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New Trends in Transportation and Land Use Scenario Planning

Appendix C. Case Studies

Case Study 4: Southern California Association of Governments (SCAG)


SCAG is an MPO representing six counties that comprise half the population of California (see Figure 1). SCAG is the largest MPO in the United States, serving 19 million people in 6 counties and 189 cities. SCAG's size makes it unique in terms of resource availability and staff capacity. However, its size also presents significant challenges for coordinating local jurisdictions and creating regional consensus.

Figure 1. Map of SCAG region.27

Figure 1. Map of SCAG region.

In 2004, SCAG used scenario planning in a very successful and well-documented process. The process was known as the Compass Blueprint effort.28 Compass Blueprint is SCAG's largest and most successful outreach effort to date. It helped build support for new, regional integrated land use and transportation strategies, and helped SCAG build credibility with elected officials and other stakeholders.

Based on its positive experience with the Compass Blueprint effort, SCAG continues to use scenario planning to build support for progressive planning that considers the regional effects of local actions and policies. Because the Compass Blueprint effort has been well-documented, the focus of this case study is the upcoming Sustainable Communities Strategy (SCS) scenario planning process that SCAG will undertake, as required by California's Senate Bill (SB) 375.29

Overview of SCAG's Scenario Planning Effort

SCAG is currently preparing for a scenario planning effort that will be used to develop the region's SCS and long-range transportation plan (LRTP) update. SCAG plans to use scenario planning for the SCS to facilitate a regional dialogue about environmental, financial, quality of life and travel-related impacts of development patterns and transportation investment decisions.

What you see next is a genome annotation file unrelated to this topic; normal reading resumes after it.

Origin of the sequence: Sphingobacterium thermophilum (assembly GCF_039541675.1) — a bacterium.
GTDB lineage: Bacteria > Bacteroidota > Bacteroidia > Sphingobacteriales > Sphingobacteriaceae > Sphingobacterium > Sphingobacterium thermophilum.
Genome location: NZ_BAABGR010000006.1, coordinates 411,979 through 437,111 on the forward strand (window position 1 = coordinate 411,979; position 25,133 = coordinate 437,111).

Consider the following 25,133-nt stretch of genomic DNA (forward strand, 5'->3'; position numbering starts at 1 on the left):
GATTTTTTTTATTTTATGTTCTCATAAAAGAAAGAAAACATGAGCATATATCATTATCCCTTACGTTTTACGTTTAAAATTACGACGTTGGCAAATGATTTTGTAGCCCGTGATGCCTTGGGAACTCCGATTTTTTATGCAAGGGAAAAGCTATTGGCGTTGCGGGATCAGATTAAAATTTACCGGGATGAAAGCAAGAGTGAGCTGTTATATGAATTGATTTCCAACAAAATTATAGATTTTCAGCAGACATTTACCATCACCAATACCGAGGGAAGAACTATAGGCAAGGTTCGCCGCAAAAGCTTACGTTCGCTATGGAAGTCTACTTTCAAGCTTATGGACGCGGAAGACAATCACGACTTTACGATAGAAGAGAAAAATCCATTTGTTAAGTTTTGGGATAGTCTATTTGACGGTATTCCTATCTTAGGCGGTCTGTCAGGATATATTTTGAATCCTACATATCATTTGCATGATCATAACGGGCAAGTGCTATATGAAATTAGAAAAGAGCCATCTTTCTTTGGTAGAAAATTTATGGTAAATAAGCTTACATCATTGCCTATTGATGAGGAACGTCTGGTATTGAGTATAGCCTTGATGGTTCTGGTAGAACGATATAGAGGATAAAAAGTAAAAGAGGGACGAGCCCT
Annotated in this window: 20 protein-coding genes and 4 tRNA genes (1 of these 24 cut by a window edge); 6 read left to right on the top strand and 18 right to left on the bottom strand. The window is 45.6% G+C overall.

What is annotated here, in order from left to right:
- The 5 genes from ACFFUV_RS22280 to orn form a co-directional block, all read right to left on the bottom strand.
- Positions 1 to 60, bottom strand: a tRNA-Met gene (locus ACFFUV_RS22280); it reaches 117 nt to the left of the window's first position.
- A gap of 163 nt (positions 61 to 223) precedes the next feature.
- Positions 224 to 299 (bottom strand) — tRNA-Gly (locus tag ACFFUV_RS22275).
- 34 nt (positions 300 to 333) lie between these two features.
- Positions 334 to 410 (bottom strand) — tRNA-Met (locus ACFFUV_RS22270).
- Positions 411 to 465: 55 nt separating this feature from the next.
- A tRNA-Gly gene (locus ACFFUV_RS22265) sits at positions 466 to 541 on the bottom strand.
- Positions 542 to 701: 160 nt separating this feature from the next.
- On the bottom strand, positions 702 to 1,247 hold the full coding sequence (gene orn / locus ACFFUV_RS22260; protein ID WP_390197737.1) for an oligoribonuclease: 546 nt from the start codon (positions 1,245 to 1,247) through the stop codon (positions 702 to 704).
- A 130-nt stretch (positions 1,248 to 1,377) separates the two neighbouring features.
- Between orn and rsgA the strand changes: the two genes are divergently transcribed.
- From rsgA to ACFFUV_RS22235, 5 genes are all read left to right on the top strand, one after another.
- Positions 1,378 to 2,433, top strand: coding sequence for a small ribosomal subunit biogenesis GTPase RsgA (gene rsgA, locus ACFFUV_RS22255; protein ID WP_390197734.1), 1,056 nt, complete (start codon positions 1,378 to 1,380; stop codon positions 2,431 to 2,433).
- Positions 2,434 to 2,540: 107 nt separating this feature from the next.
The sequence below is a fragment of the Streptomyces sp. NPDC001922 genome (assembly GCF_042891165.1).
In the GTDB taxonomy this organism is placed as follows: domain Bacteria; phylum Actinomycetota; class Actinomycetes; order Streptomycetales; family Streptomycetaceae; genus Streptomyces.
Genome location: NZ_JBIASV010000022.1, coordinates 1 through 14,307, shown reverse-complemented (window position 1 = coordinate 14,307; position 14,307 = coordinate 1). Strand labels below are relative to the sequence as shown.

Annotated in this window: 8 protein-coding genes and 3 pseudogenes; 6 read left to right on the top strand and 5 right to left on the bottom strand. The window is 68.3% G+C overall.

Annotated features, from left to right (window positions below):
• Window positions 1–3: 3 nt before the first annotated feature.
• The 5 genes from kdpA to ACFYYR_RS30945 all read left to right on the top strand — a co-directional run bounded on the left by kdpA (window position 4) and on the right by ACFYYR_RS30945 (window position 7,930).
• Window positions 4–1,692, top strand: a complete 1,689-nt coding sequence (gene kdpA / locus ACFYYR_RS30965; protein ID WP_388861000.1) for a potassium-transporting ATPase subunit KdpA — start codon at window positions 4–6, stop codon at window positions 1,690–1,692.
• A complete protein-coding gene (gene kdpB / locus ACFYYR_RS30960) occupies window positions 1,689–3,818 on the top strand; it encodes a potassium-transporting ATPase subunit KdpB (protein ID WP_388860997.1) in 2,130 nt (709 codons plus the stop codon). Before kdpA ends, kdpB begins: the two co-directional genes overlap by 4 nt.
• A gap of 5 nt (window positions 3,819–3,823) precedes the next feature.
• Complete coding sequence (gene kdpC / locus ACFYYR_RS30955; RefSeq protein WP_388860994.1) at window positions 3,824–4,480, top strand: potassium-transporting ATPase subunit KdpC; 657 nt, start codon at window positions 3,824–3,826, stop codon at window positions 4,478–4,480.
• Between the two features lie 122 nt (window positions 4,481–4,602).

In preparation for the scenario planning effort, over the next several months, SCAG intends to:

SCAG will then lead a regional scenario planning effort to help determine how best to bridge the gap between the emission reduction target and projected emissions based on current plans. Scenario development and analysis for the SCS will be conducted through a series of sub-regional workshops.

SCAG intends to engage the workshop participants through a "chips" exercise in which participants will place development on a map of the sub-region using chips that represent different development types. During workshops, stakeholders will assign these types to the region using 5.5-acre grid cells. Different combinations of development types and geographic distributions represent alternative scenarios. Using these development types as the building blocks for scenarios will help stakeholders understand the "look and feel" and implications of their choices, while enabling a detailed analysis of a very large region.

SCAG worked with a consultant to develop 17 customized development types as part of the Envision Tomorrow suite of planning tools for the Compass Blueprint effort.30 SCAG staff believes that these typologies are a good representation of existing and potential development in the region. Each development type represents a mix and intensity of development and includes a high level of detail about building types, density, design, costs, rents, tax revenue, energy and water use. The development types represent human-scale elements such as building mix and design. They also provide a way to translate that level of detail to the regional scale for analysis.